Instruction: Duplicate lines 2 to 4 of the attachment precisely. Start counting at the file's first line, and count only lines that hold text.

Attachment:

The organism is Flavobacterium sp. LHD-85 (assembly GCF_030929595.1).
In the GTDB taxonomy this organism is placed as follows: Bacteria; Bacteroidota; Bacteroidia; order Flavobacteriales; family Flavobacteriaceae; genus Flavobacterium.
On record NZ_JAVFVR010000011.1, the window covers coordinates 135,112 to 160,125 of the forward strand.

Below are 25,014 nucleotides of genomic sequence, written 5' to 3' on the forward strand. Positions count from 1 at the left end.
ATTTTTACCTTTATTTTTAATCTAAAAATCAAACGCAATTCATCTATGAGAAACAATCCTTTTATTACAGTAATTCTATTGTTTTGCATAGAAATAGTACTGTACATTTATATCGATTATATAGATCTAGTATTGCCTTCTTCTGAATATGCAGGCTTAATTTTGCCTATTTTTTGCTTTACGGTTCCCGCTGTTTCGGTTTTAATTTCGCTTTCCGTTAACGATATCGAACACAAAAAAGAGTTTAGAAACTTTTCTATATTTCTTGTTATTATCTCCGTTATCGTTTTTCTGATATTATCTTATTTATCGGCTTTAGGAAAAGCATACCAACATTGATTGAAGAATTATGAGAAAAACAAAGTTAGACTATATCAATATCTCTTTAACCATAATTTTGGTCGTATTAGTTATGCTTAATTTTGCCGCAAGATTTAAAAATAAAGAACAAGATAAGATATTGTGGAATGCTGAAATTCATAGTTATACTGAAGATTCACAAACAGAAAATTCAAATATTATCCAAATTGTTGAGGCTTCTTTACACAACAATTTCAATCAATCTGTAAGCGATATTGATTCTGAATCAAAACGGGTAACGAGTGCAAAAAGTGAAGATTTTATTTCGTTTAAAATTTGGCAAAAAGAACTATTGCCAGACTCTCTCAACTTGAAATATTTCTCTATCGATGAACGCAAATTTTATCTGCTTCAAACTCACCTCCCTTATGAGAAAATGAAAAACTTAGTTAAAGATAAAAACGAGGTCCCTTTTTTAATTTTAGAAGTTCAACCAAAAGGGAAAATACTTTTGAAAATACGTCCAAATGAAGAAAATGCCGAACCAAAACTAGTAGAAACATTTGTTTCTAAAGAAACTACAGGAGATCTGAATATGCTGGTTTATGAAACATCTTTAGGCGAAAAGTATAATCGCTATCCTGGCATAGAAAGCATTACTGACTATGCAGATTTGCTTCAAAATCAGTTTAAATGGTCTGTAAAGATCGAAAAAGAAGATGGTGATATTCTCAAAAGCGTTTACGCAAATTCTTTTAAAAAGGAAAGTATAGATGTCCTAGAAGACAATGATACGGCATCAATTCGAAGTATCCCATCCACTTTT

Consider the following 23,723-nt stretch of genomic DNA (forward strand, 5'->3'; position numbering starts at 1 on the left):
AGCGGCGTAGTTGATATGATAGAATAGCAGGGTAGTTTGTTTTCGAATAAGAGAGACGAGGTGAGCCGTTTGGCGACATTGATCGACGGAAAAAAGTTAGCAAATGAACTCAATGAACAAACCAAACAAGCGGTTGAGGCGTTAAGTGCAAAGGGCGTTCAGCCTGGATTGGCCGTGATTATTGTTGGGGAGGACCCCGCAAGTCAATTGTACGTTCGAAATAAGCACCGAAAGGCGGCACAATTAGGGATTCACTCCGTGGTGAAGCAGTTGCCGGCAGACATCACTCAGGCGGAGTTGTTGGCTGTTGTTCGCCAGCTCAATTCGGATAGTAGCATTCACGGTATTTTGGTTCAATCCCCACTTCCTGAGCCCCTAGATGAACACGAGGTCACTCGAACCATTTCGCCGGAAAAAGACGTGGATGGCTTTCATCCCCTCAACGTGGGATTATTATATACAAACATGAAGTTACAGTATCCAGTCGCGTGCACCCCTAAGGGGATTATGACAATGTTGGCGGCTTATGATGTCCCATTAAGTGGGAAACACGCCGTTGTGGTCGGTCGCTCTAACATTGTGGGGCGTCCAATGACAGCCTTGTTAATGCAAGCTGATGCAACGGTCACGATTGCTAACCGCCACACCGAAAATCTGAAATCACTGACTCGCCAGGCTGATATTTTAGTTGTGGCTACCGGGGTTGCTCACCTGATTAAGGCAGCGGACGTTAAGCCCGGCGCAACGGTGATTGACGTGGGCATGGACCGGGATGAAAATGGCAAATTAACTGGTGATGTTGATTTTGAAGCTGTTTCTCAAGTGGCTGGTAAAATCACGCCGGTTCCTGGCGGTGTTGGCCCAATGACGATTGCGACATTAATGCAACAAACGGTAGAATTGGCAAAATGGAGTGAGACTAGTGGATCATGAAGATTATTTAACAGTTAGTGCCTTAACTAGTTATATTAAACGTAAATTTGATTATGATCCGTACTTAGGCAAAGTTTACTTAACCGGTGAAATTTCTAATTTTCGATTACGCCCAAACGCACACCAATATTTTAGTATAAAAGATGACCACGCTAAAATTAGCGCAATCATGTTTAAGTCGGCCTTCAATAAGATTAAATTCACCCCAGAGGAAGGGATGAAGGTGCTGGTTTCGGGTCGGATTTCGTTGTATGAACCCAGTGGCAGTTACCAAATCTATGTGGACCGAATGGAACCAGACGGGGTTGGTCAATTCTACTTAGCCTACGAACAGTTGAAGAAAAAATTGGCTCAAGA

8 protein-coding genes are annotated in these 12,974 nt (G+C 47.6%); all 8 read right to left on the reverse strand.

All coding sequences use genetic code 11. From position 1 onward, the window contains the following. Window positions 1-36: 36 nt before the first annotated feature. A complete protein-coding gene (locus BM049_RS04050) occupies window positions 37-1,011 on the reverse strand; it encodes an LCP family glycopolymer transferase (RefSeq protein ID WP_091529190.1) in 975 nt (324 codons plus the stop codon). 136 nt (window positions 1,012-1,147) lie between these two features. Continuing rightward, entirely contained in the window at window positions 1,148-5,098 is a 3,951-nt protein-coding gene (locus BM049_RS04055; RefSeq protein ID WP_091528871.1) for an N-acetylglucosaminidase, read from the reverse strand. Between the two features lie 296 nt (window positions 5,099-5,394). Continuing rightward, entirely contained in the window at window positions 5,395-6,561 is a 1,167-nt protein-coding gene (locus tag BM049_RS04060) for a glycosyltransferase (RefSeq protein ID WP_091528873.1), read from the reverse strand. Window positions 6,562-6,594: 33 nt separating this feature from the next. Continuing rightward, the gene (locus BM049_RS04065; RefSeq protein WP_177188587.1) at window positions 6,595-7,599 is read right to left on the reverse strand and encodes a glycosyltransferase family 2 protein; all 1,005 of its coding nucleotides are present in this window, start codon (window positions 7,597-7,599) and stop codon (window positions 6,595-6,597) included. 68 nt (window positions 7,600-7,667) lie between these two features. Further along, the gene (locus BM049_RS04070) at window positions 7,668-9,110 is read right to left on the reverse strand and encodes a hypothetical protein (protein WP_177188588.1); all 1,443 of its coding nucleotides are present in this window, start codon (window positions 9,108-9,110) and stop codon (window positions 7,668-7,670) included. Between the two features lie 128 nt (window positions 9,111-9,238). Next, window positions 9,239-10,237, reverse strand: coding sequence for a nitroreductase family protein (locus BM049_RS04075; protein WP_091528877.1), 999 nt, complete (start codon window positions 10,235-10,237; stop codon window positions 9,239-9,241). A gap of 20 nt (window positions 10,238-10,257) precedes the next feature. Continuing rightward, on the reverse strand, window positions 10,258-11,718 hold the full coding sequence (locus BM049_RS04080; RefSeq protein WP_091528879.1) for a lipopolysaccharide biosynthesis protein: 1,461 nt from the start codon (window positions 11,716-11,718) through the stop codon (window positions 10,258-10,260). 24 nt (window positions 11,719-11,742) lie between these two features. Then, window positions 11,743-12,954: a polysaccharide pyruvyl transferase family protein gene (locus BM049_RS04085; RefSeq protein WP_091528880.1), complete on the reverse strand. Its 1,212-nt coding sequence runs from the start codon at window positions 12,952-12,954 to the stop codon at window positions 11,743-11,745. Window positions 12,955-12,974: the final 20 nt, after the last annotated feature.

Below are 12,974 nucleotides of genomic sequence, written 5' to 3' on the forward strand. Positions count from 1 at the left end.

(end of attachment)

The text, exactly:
In the GTDB taxonomy this organism is placed as follows: Bacteria; Bacteroidota; Bacteroidia; order Flavobacteriales; family Flavobacteriaceae; genus Flavobacterium.
On record NZ_JAVFVR010000011.1, the window covers coordinates 135,112 to 160,125 of the forward strand.

Below are 25,014 nucleotides of genomic sequence, written 5' to 3' on the forward strand. Positions count from 1 at the left end.